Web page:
Congress Seems Pretty Angry About The FBI's Belief That The Courts Can Force Apple To Help It Get Into iPhones
from the good-for-them dept
Congressional hearings involving law enforcement and intelligence folks tend to be fawning affairs, with most of Congress willing to accept whatever these guys have to say. Sure, you’ll always have a few people critical of certain aspects, but generally speaking, Congress is especially friendly to the FBI, NSA, CIA, etc. So it must have come as a bit of a shock to FBI Director James Comey that during a long House Judiciary Committee hearing yesterday, they seemed pretty pissed off at Comey’s belief that the courts should force Apple to help him open up encrypted iPhones.
One judiciary member questioned how the FBI managed to mess up so badly during the San Bernardino investigation and reset the shooter?s password, which is what kicked this whole controversy and court case in motion in the first place. And if the case was such an emergency, why did they wait 50 days to go to court? Another member questioned what happens when China inevitably asks for the same extraordinary powers the FBI is demanding now. Others questioned whether the FBI had really used all the resources available to break into the phone without Apple?s help. For example, why hasn?t the FBI attempted to get the NSA?s help to get into the phone, since hacking is their job?
More than anything, though, the members of Congress expressed anger that the FBI director didn?t follow through earlier on his stated intention to engage in a debate in Congress and the public about the proper role for encryption in society. Instead, he decided to circumvent that debate altogether and quietly go to court to get a judge to do what the legislative branch has so far refused to do.
In some cases, they directly called out Comey for appearing to use the San Bernardino tragedy for political purposes:
?I would be deeply disappointed if it turns out the government is found to be exploiting a national tragedy to pursue a change in the law,? Rep. John Conyers (D-MI) told Comey.
?But what concerns me, Mr. Chairman, is that in the middle of an ongoing Congressional debate on this subject, the Federal Bureau of Investigation would ask a federal magistrate to give them the special access to secure products that this committee, this Congress, and the administration have so far refused to provide,? he said. ?Why has the government taken this step and forced this issue??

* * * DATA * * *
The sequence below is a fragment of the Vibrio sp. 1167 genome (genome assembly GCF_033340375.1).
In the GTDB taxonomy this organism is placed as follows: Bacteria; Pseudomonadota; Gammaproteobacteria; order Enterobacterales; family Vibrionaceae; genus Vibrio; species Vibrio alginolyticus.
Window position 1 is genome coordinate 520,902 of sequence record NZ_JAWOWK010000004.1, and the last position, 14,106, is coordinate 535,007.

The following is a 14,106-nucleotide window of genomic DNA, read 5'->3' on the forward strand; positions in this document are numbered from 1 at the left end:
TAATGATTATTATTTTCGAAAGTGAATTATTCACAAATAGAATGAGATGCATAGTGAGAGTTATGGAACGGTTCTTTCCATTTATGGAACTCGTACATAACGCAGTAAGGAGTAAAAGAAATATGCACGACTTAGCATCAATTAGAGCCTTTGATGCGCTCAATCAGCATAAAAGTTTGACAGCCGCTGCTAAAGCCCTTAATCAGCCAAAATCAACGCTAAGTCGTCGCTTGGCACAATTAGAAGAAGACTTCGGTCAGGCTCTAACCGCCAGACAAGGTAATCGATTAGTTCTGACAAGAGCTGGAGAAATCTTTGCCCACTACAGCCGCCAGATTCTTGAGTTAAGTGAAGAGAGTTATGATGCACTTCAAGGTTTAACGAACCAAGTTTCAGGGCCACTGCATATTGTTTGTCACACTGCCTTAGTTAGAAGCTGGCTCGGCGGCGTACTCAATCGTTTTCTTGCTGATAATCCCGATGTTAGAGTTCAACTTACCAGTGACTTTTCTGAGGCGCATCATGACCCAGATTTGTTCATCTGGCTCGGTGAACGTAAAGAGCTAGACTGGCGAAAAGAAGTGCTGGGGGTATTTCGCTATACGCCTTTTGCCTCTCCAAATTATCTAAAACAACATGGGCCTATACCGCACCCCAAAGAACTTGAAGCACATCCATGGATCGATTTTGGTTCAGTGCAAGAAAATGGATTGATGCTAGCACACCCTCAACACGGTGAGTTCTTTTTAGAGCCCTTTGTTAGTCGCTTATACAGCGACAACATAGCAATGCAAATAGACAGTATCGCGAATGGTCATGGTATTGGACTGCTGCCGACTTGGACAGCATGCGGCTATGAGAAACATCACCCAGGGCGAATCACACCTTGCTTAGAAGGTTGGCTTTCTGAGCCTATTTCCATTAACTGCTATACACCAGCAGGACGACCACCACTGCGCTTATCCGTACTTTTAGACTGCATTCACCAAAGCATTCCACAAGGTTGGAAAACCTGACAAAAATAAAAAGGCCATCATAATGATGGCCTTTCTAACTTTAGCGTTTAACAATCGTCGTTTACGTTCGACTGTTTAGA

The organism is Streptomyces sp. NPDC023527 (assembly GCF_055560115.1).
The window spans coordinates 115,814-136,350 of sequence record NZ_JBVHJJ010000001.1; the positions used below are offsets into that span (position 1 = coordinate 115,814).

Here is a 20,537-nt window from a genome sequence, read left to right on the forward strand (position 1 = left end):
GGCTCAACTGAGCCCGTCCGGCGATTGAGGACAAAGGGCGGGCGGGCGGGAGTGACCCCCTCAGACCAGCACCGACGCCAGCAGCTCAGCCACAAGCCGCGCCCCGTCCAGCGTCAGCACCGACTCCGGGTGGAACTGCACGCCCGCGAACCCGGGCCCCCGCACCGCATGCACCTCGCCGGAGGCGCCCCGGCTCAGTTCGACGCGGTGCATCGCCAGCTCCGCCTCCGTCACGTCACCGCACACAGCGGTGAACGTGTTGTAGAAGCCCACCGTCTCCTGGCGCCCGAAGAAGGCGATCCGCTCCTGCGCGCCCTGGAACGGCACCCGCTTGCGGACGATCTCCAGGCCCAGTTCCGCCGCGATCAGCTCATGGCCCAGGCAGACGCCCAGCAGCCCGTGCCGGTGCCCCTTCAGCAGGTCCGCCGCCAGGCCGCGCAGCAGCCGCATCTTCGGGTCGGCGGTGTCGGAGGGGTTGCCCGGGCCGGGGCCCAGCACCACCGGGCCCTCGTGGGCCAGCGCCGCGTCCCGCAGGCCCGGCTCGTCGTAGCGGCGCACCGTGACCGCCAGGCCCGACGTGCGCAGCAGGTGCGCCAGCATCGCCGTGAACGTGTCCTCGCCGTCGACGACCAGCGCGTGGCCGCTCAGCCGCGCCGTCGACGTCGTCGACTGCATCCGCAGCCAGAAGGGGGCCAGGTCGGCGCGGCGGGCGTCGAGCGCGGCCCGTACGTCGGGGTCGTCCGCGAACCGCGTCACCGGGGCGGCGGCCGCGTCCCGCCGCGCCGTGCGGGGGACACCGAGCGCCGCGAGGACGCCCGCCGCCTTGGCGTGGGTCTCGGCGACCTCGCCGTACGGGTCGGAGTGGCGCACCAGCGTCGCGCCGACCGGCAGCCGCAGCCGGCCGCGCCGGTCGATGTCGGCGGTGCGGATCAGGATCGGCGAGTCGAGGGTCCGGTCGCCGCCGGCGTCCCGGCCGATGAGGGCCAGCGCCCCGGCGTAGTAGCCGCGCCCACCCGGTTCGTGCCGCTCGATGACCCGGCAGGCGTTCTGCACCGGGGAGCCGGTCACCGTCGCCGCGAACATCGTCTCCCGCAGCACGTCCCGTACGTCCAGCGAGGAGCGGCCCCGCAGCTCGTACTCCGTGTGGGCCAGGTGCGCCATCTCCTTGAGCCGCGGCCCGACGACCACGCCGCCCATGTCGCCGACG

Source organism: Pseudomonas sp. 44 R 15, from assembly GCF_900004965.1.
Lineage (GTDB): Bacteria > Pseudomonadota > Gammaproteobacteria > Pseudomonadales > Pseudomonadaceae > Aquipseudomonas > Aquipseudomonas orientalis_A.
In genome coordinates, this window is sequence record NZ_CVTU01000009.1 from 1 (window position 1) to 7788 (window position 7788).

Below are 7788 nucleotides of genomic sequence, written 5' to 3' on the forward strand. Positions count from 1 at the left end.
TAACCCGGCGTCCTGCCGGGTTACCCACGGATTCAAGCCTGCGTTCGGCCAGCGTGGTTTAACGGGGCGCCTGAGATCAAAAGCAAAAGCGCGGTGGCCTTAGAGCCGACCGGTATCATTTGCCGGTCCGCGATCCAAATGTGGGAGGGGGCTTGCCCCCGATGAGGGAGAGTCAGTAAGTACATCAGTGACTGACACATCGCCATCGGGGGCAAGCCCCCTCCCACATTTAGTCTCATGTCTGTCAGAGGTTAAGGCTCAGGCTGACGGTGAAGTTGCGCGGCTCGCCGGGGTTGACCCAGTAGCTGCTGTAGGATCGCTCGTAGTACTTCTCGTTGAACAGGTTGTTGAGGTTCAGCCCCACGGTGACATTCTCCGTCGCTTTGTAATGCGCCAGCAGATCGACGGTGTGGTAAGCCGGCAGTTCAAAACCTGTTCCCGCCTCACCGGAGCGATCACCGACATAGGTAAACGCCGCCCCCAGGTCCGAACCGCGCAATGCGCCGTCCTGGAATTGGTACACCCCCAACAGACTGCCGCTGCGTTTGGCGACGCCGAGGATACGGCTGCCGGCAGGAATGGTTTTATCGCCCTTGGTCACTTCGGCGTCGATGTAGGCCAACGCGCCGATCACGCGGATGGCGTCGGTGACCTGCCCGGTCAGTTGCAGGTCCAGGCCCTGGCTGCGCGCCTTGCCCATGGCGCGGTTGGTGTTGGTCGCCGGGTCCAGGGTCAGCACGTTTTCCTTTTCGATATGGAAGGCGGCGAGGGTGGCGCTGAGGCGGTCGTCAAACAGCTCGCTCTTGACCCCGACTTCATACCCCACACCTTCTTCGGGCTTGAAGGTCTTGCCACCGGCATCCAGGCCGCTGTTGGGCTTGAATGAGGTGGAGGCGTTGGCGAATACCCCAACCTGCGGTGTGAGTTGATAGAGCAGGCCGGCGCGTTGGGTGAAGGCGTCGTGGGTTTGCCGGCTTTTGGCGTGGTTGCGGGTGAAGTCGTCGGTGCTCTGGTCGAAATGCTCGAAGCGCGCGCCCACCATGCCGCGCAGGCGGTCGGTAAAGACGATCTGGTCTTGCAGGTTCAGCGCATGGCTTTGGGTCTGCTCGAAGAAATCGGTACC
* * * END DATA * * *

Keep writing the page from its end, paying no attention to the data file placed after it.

He went on to speculate that the reason could be found in an email from ?a senior lawyer in the intelligence community,? obtained and published in part by the Washington Post in September 2015. The email said that the ?the legislative environment [with respect to mandating backdoors] is very hostile today,? but that ?it could turn in the event of a terrorist attack or criminal event where strong encryption can be shown to have hindered law enforcement.?
?I?m deeply concerned by this cynical mindset,? said Conyers, implying that the Department of Justice and the FBI might be exploiting the San Bernardino attacks in order to mandate backdoors.
To be fair, contrary to what some articles are saying, this is not the first time Congress has been skeptical about the FBI’s view on the encryption wars. A little less than a year ago, a hearing set up by a different committee, the House Oversight Committee included some similar points with Congressional reps being quite skeptical of the claims by law enforcement about the need for encryption backdoors. However, the drumbeat from Congress appears to be getting louder — and that’s a good thing.
Of course, some of the annoyance from Congress appears to just be about who gets to decide what happens here. That is, some of the anger seemed to be over the DOJ’s decision to rush to the judicial branch, rather than let the legislative branch figure out what it wants to do. However, there’s definitely a clear (and, amazingly, bipartisan) group of folks in Congress who recognize that the FBI’s arguments about how it “needs” this information is a bunch of hogwash.